With North Korea recently test firing a missile over northern Japan, Tokyo officials have been forced to look critically on its long tradition of pacifism and think along lines of national defense with limited pre-emptive strike capabilities as well as buying some additional missiles. Earlier this year, Prime Minister Shinzo Abe and the government thought of developing a pre-emptive strike policy but because of the lack of any threats, several domestic government scandals took center stage. However, the debate has resurfaced after North Korea's missile firing on Tuesday. The debate was also published in the liberal-leaning Mainichi newspaper on Wednesday.
The ruling party's hardliners are all for revamping the country's military plans but the moderate security experts simply wish to consider changes. Prime Minister Shinzo Abe described the missile firing as an 'unprecedented, grave and serious threat' and the new defense minister Itsunori Onodera called for upgrading of country's missiles since he was confident of more future provocations. Assuming the position for the second time after the Cabinet shakeup by Abe, Onodera had pushed for a military upgrade due to 'a new level of threat' from North Korea in March itself. In August he feels that Japan should acquire the capability of striking North Korean military bases first.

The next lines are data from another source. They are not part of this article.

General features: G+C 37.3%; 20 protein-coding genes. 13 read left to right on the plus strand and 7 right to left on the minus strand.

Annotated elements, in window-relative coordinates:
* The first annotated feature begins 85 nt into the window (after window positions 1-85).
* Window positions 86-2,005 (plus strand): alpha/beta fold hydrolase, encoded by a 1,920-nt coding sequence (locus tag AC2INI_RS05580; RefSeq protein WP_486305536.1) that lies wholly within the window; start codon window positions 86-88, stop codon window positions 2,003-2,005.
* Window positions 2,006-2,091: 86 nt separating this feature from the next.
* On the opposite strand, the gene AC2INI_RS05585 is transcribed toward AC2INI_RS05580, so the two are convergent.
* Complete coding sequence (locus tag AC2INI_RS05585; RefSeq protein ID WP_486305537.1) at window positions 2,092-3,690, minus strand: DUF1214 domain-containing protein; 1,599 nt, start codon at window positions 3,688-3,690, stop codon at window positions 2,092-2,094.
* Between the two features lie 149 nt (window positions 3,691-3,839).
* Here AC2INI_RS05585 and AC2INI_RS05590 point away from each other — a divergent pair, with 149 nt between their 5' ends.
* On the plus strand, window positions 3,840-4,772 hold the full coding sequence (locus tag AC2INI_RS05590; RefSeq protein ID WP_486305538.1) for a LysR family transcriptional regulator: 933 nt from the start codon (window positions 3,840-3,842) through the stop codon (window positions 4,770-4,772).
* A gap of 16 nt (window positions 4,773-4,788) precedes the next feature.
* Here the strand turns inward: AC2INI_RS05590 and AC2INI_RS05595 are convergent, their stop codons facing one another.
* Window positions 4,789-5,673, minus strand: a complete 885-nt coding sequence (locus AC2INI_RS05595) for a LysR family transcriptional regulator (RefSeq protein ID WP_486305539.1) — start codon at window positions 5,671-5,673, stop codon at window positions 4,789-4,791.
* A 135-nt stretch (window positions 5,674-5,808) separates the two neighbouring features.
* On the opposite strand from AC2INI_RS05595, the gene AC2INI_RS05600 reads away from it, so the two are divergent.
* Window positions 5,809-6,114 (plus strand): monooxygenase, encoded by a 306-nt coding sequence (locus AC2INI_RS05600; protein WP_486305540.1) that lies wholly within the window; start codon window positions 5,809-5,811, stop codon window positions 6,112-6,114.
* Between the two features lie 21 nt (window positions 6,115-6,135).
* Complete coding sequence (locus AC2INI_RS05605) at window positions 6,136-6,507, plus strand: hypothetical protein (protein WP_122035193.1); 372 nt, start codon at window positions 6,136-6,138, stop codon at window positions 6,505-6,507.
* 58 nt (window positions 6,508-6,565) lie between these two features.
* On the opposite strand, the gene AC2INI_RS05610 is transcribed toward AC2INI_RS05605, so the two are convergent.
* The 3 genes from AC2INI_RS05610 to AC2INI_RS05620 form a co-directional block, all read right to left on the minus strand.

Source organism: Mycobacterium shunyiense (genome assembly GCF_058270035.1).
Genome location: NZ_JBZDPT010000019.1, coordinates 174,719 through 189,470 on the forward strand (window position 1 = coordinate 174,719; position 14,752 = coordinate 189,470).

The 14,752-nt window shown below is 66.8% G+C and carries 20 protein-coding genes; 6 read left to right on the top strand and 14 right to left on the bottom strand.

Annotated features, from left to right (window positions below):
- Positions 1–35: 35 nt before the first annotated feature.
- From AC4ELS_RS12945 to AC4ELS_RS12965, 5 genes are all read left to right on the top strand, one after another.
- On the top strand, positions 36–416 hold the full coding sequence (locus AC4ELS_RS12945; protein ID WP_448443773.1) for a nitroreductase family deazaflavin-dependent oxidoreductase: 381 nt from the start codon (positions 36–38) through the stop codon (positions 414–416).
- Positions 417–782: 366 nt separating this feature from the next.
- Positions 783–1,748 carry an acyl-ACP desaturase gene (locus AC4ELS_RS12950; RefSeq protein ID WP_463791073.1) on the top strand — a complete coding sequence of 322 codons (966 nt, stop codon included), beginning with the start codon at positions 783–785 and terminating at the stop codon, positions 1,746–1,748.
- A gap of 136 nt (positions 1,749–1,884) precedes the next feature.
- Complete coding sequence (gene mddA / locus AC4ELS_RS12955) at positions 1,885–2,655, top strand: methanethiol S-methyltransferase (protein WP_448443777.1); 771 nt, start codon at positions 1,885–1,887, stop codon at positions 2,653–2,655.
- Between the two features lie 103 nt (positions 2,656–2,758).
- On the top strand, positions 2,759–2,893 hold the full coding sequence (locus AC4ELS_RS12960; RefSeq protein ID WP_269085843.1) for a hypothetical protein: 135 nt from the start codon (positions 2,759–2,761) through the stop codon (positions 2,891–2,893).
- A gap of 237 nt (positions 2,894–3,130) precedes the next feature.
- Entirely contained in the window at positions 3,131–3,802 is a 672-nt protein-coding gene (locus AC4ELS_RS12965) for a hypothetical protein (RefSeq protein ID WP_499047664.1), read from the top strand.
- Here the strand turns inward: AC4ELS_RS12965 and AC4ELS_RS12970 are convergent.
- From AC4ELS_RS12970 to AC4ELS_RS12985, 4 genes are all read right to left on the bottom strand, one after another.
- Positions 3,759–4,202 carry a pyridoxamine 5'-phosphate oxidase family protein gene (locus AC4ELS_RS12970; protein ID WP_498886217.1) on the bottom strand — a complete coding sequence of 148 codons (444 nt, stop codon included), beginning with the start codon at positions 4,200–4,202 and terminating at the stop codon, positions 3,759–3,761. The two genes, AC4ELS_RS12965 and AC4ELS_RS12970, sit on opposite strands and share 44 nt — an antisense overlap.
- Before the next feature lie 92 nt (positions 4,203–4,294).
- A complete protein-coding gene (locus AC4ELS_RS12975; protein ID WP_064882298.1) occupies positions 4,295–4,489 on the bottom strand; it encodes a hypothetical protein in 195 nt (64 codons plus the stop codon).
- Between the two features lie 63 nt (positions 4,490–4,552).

Presently, Japan has a two-step missile defense system with Aegis destroyers with Standard Missile-3 interceptors capable of shooting missiles in mid-flight. They are deployed in the Sea of Japan. If this fails, they have as a second option, an anti-ballistic missile capability with surface-to-air PAC-3s. These can easily intercept any projectiles from within a 12-mile range. But according to experts, none of these can tackle missiles on a high-lofted trajectory or ones with several war heads in case the country faces simultaneous attacks.
With pre-emptive strike capability, Japan would develop cruise missiles ready for firing from Aegis destroyers or other fighter jets toward enemy missiles. They would also be able to intercept any missile fired from a North Korean launch site long before it reaches Japan. However, planning for this so-called 'strike-back' option might upset China which already views Japan as a potential threat. However, the new thinking became official on Thursday with the Defense Ministry announcing a record budget of 5.26 trillion yen ($48 billion) for up gradation of the military and its missile defense system. This increase is perceived by many as a piece of broader strategy for future aggressive stance in all Asia-Pacific and global affairs. The government is now re-interpreting the Constitution to allow Japan to help its allies as well in scenarios of any attack.
However, according to polls, the majority still oppose the development of the pre-emptive strike capability in Japan. Tetsuo Kotani, a senior research fellow at the Japan Institute of International Affairs feels Prime Minister Abe is hesitant on discussing pre-emptive strikes, maybe because of his declining approval ratings. He forecasted that 'Public debate of pre-emptive strikes may slow down.'